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Melcer v. Township of Lakewood


June 29, 2007


On appeal from the Superior Court of New Jersey, Law Division, Ocean County, L-2246-05.

Per curiam.


Submitted May 9, 2007

Before Judges Parrillo and Sapp-Peterson.

In this appeal, we consider a claim brought by plaintiff*fn1 Rita Melcer against defendant Township of Lakewood (Township) under the Tort Claims Act (Act), N.J.S.A. 59:1-1 to 12-3.

Plaintiff appeals from an order granting summary judgment to the Township. After considering the evidentiary materials in the light most favorable to plaintiff, Brill v. Guardian Life Ins. Co. of Am., 142 N.J. 520, 540 (1995), we are satisfied that a rational fact-finder could not conclude that the Township's actions or inactions were palpably unreasonable. We therefore affirm the order granting summary judgment to the Township.

On the evening of July 26, 2003, plaintiff, who was seventy years old at the time, along with her daughter and grandchildren decided to walk to a park. Her grandchildren knew of a path to the park. Plaintiff was unfamiliar with the path or its condition. The path ran off Tanglewood Street. Once the group arrived at the park, they remained at the park for approximately ninety minutes. They left the park sometime between 7:30 p.m. and 8:00 p.m. It was twilight at the time. Plaintiff's daughter and grandchildren walked ahead of her. As she attempted to step off the path onto Tanglewood Street, her foot got caught on a cement curbing which extended two or three inches above the gravel pathway. She fell into the street and sustained injuries.

Upon the completion of discovery, the Township filed a summary judgment motion. The Township argued the Act, specifically N.J.S.A. 59:4-2(b), barred plaintiff's recovery because she was unable to show that the Township had actual or constructive notice of any dangerous condition, and that the Township's actions or inactions were palpably unreasonable.

Following oral argument, the trial judge entered summary judgment in favor of the Township, reasoning as follows:

[T]he problem here is this is a curb, but the plaintiff didn't trip as she was walking in the street and approached the curb. She fell on top of the curb. That's the best way I can describe it. She's walking on a path. She then comes to a curb and then the curb, on the other side of the curb is the street. When it was first created I don't know whether or not the soil on her side of the curb was level with the curb top. The presumption is that it would be, but I don't know. If it were not, the municipality created that condition obviously because they put the curb in and they had the path. So notice is really -- well, I think it's an issue. But the real question is palpably unreasonable response by the municipality in light of the condition.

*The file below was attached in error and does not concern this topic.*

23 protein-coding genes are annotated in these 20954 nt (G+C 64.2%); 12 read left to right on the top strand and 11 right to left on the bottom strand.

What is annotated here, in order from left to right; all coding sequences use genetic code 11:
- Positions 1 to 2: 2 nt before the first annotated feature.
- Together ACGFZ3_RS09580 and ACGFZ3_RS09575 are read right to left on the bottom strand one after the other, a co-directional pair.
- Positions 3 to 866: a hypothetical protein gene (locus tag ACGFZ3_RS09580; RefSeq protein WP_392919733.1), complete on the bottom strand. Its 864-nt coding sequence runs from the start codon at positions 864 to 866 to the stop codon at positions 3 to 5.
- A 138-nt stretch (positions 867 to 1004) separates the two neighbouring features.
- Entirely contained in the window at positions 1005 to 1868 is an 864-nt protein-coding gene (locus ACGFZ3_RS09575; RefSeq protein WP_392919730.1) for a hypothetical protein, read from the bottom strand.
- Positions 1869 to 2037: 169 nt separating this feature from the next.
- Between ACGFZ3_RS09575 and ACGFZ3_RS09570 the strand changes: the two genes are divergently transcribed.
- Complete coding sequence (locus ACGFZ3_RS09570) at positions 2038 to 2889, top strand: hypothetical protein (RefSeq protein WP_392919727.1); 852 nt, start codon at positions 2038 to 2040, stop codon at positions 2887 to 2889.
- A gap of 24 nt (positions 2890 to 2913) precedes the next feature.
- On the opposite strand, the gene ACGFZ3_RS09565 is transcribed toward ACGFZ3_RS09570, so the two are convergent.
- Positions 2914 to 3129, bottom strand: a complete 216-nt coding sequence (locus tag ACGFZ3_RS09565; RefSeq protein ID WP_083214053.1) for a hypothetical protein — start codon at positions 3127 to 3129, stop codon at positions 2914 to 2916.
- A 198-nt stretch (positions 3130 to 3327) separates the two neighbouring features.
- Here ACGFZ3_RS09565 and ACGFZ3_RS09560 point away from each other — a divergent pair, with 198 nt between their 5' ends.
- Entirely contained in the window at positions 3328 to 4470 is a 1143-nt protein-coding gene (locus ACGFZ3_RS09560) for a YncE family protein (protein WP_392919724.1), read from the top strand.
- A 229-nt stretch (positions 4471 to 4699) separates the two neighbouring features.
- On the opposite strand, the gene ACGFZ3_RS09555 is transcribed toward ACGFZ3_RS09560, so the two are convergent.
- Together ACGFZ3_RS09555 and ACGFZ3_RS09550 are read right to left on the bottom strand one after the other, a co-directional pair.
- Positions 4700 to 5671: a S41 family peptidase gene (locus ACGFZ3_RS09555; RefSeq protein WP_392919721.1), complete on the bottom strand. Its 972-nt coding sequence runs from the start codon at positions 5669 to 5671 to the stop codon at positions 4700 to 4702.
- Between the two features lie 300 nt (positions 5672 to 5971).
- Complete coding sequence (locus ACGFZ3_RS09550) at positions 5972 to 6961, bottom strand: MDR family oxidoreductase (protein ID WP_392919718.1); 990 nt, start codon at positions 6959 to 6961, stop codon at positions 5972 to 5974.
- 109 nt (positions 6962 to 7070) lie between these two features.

The one case that exists out there is a case called [Gaskill v. Active Envtl. Techs., Inc., 360 N.J. Super. 530 (App. Div. 2003)]. . . . Now, in that particular case the plaintiff was injured when she tripped and fell on a one-inch raised metal tree grate in front of a property owner on a commercial property while she was walking on the sidewalk. The property owner was sued as well as the Borough of Mount Holly. The . . . Appellate Division granted a motion in favor of the Borough of Mount Holly, indicating that, "Palpably unreasonable connotes a more obvious and manifest breach of duty than mere negligence and implies behavior that is so patently unacceptable under any given circumstances."

In that particular case, despite the fact that the Town put the grate in and was aware of it, the Court held that their failure to correct it was not palpably unreasonable.

And I think the same analysis applies to this particular case, assuming for the benefit of the plaintiff that the Town did not level the ground before the curb but over the years the condition existed and it's not so obvious that their actions are so palpably unreasonable that would permit . . . liability to be imposed upon them. So I'll grant the Municipality their motion.

Plaintiff moved for reconsideration on the issue of the Township's conduct being palpably unreasonable and as to the condition of the property. At oral argument on the motion, plaintiff's counsel pointed out that there was an underground pipe approximately one foot in diameter that ran the whole length of the pathway in the center of the path. Counsel described for the court that "on either side [of the pipe] when you go to the street the curb comes up over the pipe. So the curb is in some portions fifteen inches high." Counsel argued that this condition, combined with the two-and-one-half to three-inch lip on the inside of the curb caused plaintiff to trip and prevented her from catching herself during the fall, ultimately causing plaintiff to fall into the street and seriously injure her shoulder.

The court denied the motion, concluding that "there's no expert that says that that distance between the top of the curb to the bottom -- to the top of the street is a safety hazard."

The present appeal followed. Plaintiff contends that the evidence, when viewed in a light most favorable to her, established a prima facie case that the Township's conduct was palpably unreasonable.